By its location, water transport is ruled out in the city, therefore, the possible alternatives to road transport are air, rail and the subway system.
Abuja, the youngest city in Africa should have ordinarily taken off with a subway service system. At a point, the government realised this and started making moves towards taking Abuja ahead to where it is supposed to be.
The government had its eyes set on alternatives, which ultimately would be an integrated transport system, within, into and out of the sprawling city.
As at the end of 2018, the city’s population had grown to 4.2 million, with about two million commuting to work everyday, from FCTA data. That population has already defeated in a jiffy the three million volume Abuja was built to contain. The figure differential gives a better picture of why the city has started chocking in bloated traffic even with continuous road expansions and extensions. Yet, this is in the face of the reality that Abuja would grow larger and faster in years to come.
The capital city is Nigeria’s 13th largest economy with a GDP of $5.4 billion and number 14 in living standards which better transportation can tremendously improve upon. The Abuja GDP per capita of $1,292 is far better than that of Lagos. Its GDP growth rate is 5.9% a year. No doubt, from experience and empirical facts, a better transport system is sure bet to take the indices higher.
Integrated rescue plan
The import underscores the roles the facilities in the integrated Abuja transportation system play in the wellbeing of the city and Nigeria. The system has three arms – the Abuja metro light rail; Abuja-Kaduna railway and the upscale Abuja International airport. These three are interlinked with railway tracks with the node at the Idu Train Station.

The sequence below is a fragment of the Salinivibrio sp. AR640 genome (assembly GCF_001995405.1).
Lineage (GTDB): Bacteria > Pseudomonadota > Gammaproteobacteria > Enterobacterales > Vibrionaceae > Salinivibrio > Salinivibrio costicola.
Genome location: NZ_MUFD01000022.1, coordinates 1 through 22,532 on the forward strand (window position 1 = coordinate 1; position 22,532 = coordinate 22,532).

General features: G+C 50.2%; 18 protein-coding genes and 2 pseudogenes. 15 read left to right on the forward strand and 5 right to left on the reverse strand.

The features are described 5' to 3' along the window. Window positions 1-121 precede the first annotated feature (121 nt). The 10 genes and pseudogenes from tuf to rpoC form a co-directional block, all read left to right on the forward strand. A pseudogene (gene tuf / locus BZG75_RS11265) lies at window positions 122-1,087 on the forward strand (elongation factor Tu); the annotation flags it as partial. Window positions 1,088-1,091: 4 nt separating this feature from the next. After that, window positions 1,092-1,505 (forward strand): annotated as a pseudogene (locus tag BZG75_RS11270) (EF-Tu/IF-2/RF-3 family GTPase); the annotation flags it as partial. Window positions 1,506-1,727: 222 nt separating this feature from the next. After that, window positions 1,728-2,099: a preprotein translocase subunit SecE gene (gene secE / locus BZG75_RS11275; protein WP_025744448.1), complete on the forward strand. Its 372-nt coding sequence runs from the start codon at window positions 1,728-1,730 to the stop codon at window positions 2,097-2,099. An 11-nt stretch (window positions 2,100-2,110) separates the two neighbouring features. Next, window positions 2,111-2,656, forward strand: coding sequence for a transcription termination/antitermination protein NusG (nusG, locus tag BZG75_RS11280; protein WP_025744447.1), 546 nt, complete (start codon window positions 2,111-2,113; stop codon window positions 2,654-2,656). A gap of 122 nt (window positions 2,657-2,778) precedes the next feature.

ACE uncovered the benefits of the onerous role of keeping faith with the policy of the government of Nigeria to recreate Abuja, its economy, social wellbeing and political functions by building those modern transport facilities.
Visits to the remodelled Nnamdi Azikiwe International Airport with the new international terminal in operation since December 2018, the Idu Train Station, a ride to Kaduna and back by train, and visits to the Abuja metro light rail, though not in use due to the coronavirus pandemic beamed some light on what new lease of life Abuja would soon live with. These benefits are bound to improve, thereby recreating its economy. These were all built by the CCECC, all commissioned and fully in operation.